Erik Hagens: Everyday Life – Presented in Paintings from the 1960s till Today
Workers’ Museum, Copenhagen, Denmark
Temporary exhibition April
24th – August 15th 2010
Since the 1960s, Erik Hagens has consistently, and with great social engagement, drawn and painted pictures of today’s people, living in a world characterized by pollution, consumerism and a constant bombardment by the mass media.
Because Erik Hagens holds a position all his own in the world of Danish art, and because there has been no major, comprehensive presentation of his work since 1994, The Workers’ Museum has decided to let his 70th birthday on the 21st of April, 2010, serve as the occasion for a retrospective exhibition.
Erik Hagens’ pictures invite comparison with the fairy tales of Hans Christian Andersen. They tell a good story, while at the same time uncovering several underlying layers and taking a sharp, critical look at the reality being illustrated. His art is thus both thought-provoking and a sight for sore eyes, often approaching a propagandistic social criticism.
The museum has found it important to unfold his complete oeuvre, first of all because in significant ways Erik Hagens’ work as a whole exemplifies the breaking down of boundaries we have experienced in the last half of the 20th century between artistic creation and communication, and between art and political action. Also, and not least, the intention has been to document the consistency and perseverance that have set the agenda for Erik Hagens’ entire practice as an artist.
The art of Erik Hagens has been called many different things over the years – social realism, naïve art and naturalism, for example – but none of these designations seems an especially precise characterisation of his particular contribution to Danish art. He is in a way rooted in the avant-garde of the 1960s, which had as one of its aims to let art into everyday life. To this, Hagens added a complementary strategy: to let the noise of everyday life into art.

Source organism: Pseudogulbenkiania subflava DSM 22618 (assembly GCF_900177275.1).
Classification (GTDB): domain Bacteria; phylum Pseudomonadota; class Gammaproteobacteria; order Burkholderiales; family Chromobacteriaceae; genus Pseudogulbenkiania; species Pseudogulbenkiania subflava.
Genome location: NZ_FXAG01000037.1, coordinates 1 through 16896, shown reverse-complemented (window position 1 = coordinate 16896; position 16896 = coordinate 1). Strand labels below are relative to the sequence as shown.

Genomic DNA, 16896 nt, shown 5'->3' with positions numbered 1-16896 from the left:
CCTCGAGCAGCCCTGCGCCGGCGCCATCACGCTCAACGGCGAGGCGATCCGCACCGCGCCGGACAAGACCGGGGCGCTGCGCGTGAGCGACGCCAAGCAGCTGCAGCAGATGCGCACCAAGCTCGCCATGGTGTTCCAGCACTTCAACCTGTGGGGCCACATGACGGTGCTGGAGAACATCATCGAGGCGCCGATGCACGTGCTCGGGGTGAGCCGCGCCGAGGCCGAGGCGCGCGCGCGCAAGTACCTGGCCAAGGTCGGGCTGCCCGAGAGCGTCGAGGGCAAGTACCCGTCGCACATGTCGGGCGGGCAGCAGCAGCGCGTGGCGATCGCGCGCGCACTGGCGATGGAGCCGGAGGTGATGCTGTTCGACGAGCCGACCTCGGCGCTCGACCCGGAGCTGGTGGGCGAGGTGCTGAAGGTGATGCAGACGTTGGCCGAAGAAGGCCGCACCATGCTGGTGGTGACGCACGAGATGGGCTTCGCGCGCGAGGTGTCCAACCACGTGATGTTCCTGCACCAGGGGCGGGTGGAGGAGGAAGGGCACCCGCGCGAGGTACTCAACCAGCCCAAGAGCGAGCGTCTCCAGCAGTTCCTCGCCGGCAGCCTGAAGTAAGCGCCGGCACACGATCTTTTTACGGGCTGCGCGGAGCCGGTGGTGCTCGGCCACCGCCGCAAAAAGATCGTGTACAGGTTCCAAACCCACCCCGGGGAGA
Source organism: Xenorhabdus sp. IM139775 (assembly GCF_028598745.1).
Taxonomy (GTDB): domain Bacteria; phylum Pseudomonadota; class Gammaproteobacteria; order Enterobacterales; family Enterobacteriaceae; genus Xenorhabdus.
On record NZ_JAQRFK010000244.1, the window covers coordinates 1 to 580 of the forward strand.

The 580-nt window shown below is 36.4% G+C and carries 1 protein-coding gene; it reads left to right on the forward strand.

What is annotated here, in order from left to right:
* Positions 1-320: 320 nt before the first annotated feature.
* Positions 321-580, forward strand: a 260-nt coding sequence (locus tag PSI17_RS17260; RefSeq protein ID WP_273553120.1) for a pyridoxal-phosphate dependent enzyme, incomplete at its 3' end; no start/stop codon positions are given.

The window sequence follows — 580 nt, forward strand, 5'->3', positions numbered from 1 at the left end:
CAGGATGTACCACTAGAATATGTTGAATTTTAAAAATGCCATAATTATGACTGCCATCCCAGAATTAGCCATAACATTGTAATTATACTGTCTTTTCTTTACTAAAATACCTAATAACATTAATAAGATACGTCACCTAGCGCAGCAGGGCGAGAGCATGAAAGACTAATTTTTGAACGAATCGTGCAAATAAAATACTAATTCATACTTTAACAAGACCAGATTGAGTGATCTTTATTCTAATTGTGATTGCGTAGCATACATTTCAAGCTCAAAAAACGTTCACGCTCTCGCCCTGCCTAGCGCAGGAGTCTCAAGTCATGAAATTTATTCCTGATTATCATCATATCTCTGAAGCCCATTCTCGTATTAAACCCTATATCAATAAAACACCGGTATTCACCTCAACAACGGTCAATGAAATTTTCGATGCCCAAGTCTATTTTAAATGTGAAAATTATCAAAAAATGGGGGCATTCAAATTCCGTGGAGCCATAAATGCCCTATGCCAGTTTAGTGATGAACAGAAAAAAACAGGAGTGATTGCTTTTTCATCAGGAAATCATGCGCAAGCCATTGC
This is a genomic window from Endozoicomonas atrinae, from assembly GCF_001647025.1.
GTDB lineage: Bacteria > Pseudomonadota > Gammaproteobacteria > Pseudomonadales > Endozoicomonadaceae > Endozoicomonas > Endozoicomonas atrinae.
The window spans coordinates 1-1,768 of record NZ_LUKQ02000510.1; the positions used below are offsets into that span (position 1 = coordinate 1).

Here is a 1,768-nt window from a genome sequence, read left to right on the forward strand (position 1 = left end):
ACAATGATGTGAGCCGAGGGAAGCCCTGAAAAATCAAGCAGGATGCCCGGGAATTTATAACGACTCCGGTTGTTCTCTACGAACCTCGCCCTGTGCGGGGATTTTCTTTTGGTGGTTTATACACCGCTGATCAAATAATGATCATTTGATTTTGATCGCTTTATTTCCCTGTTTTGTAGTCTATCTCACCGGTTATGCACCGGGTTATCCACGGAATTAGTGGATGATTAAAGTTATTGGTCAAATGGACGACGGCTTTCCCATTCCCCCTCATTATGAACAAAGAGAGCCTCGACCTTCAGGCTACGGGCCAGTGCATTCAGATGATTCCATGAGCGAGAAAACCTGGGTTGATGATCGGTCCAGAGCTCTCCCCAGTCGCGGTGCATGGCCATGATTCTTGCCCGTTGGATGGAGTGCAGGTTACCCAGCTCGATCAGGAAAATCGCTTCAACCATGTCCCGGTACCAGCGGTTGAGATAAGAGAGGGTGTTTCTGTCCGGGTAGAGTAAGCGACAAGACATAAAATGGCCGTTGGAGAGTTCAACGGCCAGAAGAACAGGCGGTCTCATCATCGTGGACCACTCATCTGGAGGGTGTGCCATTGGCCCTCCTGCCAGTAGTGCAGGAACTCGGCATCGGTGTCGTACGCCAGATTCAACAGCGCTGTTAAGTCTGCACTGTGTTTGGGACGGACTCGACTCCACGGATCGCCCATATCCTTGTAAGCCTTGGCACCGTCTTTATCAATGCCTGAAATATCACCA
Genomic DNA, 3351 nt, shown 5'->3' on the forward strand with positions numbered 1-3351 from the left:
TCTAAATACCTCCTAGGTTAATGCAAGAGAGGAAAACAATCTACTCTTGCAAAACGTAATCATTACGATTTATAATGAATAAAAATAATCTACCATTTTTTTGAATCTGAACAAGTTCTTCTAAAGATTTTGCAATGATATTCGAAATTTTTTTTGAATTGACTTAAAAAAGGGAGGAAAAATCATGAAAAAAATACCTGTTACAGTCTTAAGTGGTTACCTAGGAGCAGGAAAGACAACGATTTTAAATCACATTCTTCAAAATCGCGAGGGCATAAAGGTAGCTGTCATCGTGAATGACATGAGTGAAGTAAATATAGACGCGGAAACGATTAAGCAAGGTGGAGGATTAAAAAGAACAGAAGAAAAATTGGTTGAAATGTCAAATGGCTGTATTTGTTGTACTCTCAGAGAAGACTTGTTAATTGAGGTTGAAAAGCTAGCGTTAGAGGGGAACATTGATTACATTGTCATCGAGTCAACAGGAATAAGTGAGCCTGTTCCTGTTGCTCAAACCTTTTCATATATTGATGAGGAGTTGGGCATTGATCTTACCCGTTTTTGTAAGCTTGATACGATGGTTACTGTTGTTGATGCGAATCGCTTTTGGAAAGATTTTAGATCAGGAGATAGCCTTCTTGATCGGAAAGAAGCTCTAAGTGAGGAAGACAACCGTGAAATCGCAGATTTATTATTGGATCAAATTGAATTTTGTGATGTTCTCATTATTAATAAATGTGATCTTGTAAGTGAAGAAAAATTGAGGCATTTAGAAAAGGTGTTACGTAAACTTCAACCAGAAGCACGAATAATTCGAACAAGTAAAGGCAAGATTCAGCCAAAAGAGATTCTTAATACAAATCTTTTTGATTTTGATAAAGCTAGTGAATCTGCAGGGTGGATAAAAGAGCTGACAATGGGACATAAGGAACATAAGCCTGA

Everyday life depicted figuratively has become the distinguishing feature of Erik Hagens’ work. He has sought out places where ordinary life was to be found, for example represented in Sommer i den sorte firkant (Summer in Nørrebro, Copenhagen) of 1975, the first of a series of large paintings of Copenhagen with emphasis on the city’s atmosphere, vitality, and local communities. It is characteristic of these pictures that they explode the traditional linear perspective to make room for the story to unfold. Sommer i den sorte firkant employs a bird’s-eye perspective, while in the painting Palads of 1978, the outer wall of the large movie theatre is opened up to make room for numerous side stories about what takes place behind the scenes. Palads presents a gigantic pleasure and money-making machine, with glimpses of the teeming life inside the building, from the rats on the loft, the director at his desk and the amorous couple to the dishwashers in the kitchen.
The formats employed by Erik Hagens have not diminished in size over the years, and neither have his stories. One of the points made by Erik Hagens in his more recent pictures is the threat against intimacy. Oversupplied with information and impressions, modern man appears lost in a new way: at the mercy of a sensual bombardment from the surrounding world that seems unstoppable, making it difficult to keep intact the personal, inner space needed to survive.
The book about Erik Hagens is in both Danish and English. With this book, the museum wants to fill a gap in the art-historical treatment of Erik Hagens’ work and a particular period in Danish art when, on the one hand, he was a very active player, for example in relation to the continuation of the Ex-School, and, on the other hand, completely went his own way, developing a language that in both form and content is more in line with artistic currents in South and Central America than with Danish traditions.
The book presents two essays, “Conflicting Forms of Visual Images” by Lars Morell and “A Contrary Course. Erik Hagens’ Pictures of Danish Everyday Life” by Hanne Abildgaard. Erik Hagens himself has contributed to the book with an autobiographic overview, and he has been in charge of the graphic layout. The size of the book is 192 pages, the price 178 D.kr.